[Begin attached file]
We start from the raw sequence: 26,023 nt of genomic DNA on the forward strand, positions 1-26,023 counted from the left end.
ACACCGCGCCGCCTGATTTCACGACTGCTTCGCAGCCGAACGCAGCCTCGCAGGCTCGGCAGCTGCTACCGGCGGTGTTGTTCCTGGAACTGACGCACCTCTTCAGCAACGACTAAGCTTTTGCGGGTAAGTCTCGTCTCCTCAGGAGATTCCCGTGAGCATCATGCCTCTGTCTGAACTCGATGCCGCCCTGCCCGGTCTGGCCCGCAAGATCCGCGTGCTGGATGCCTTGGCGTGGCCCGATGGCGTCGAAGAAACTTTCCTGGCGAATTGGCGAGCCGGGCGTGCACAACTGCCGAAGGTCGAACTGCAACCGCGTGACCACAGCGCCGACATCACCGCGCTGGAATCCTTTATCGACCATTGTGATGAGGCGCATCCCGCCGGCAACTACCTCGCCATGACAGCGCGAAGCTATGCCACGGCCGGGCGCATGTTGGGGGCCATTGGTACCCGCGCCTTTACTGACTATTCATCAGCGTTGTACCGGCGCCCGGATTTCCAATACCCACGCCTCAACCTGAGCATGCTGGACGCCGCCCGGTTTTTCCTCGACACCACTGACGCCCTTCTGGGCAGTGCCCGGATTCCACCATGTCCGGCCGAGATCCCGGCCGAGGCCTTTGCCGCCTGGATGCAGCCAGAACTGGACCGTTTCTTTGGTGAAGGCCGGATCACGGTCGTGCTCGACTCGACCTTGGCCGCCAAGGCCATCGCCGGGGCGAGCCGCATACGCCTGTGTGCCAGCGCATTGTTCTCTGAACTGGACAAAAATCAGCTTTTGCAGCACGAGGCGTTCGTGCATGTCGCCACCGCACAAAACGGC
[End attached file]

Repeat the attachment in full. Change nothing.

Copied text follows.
We start from the raw sequence: 26,023 nt of genomic DNA on the forward strand, positions 1-26,023 counted from the left end.
ACACCGCGCCGCCTGATTTCACGACTGCTTCGCAGCCGAACGCAGCCTCGCAGGCTCGGCAGCTGCTACCGGCGGTGTTGTTCCTGGAACTGACGCACCTCTTCAGCAACGACTAAGCTTTTGCGGGTAAGTCTCGTCTCCTCAGGAGATTCCCGTGAGCATCATGCCTCTGTCTGAACTCGATGCCGCCCTGCCCGGTCTGGCCCGCAAGATCCGCGTGCTGGATGCCTTGGCGTGGCCCGATGGCGTCGAAGAAACTTTCCTGGCGAATTGGCGAGCCGGGCGTGCACAACTGCCGAAGGTCGAACTGCAACCGCGTGACCACAGCGCCGACATCACCGCGCTGGAATCCTTTATCGACCATTGTGATGAGGCGCATCCCGCCGGCAACTACCTCGCCATGACAGCGCGAAGCTATGCCACGGCCGGGCGCATGTTGGGGGCCATTGGTACCCGCGCCTTTACTGACTATTCATCAGCGTTGTACCGGCGCCCGGATTTCCAATACCCACGCCTCAACCTGAGCATGCTGGACGCCGCCCGGTTTTTCCTCGACACCACTGACGCCCTTCTGGGCAGTGCCCGGATTCCACCATGTCCGGCCGAGATCCCGGCCGAGGCCTTTGCCGCCTGGATGCAGCCAGAACTGGACCGTTTCTTTGGTGAAGGCCGGATCACGGTCGTGCTCGACTCGACCTTGGCCGCCAAGGCCATCGCCGGGGCGAGCCGCATACGCCTGTGTGCCAGCGCATTGTTCTCTGAACTGGACAAAAATCAGCTTTTGCAGCACGAGGCGTTCGTGCATGTCGCCACCGCACAAAACGGC